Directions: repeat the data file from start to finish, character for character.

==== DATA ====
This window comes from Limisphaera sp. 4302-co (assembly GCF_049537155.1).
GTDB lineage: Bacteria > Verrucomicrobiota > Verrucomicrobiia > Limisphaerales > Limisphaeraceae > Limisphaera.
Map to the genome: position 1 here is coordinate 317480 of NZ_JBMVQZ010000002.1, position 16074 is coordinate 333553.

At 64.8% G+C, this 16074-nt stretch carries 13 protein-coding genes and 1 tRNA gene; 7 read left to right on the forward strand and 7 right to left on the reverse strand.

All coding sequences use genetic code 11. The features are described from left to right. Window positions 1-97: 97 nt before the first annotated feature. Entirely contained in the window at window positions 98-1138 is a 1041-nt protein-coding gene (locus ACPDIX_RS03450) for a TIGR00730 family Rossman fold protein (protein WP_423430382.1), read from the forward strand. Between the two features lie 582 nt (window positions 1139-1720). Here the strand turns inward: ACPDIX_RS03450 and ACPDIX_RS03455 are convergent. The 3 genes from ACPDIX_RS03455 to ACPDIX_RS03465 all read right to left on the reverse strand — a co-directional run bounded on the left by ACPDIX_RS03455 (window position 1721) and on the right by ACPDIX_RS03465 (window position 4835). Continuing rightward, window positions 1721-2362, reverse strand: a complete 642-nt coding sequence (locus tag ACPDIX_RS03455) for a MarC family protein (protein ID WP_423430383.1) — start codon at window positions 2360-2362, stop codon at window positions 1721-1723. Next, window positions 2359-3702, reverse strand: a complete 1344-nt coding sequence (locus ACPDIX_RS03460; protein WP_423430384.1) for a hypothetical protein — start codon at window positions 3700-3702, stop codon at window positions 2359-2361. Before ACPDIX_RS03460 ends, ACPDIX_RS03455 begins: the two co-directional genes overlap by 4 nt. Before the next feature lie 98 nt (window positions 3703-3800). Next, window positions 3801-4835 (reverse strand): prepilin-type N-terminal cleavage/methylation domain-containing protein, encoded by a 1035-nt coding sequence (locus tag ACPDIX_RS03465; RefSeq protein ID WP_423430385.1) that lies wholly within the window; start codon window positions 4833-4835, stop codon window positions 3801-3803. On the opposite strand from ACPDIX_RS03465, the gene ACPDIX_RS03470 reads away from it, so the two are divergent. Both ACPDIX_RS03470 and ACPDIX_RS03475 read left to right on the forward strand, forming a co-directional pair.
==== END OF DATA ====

This window comes from Limisphaera sp. 4302-co (assembly GCF_049537155.1).
GTDB lineage: Bacteria > Verrucomicrobiota > Verrucomicrobiia > Limisphaerales > Limisphaeraceae > Limisphaera.
Map to the genome: position 1 here is coordinate 317480 of NZ_JBMVQZ010000002.1, position 16074 is coordinate 333553.

At 64.8% G+C, this 16074-nt stretch carries 13 protein-coding genes and 1 tRNA gene; 7 read left to right on the forward strand and 7 right to left on the reverse strand.

All coding sequences use genetic code 11. The features are described from left to right. Window positions 1-97: 97 nt before the first annotated feature. Entirely contained in the window at window positions 98-1138 is a 1041-nt protein-coding gene (locus ACPDIX_RS03450) for a TIGR00730 family Rossman fold protein (protein WP_423430382.1), read from the forward strand. Between the two features lie 582 nt (window positions 1139-1720). Here the strand turns inward: ACPDIX_RS03450 and ACPDIX_RS03455 are convergent. The 3 genes from ACPDIX_RS03455 to ACPDIX_RS03465 all read right to left on the reverse strand — a co-directional run bounded on the left by ACPDIX_RS03455 (window position 1721) and on the right by ACPDIX_RS03465 (window position 4835). Continuing rightward, window positions 1721-2362, reverse strand: a complete 642-nt coding sequence (locus tag ACPDIX_RS03455) for a MarC family protein (protein ID WP_423430383.1) — start codon at window positions 2360-2362, stop codon at window positions 1721-1723. Next, window positions 2359-3702, reverse strand: a complete 1344-nt coding sequence (locus ACPDIX_RS03460; protein WP_423430384.1) for a hypothetical protein — start codon at window positions 3700-3702, stop codon at window positions 2359-2361. Before ACPDIX_RS03460 ends, ACPDIX_RS03455 begins: the two co-directional genes overlap by 4 nt. Before the next feature lie 98 nt (window positions 3703-3800). Next, window positions 3801-4835 (reverse strand): prepilin-type N-terminal cleavage/methylation domain-containing protein, encoded by a 1035-nt coding sequence (locus tag ACPDIX_RS03465; RefSeq protein ID WP_423430385.1) that lies wholly within the window; start codon window positions 4833-4835, stop codon window positions 3801-3803. On the opposite strand from ACPDIX_RS03465, the gene ACPDIX_RS03470 reads away from it, so the two are divergent. Both ACPDIX_RS03470 and ACPDIX_RS03475 read left to right on the forward strand, forming a co-directional pair.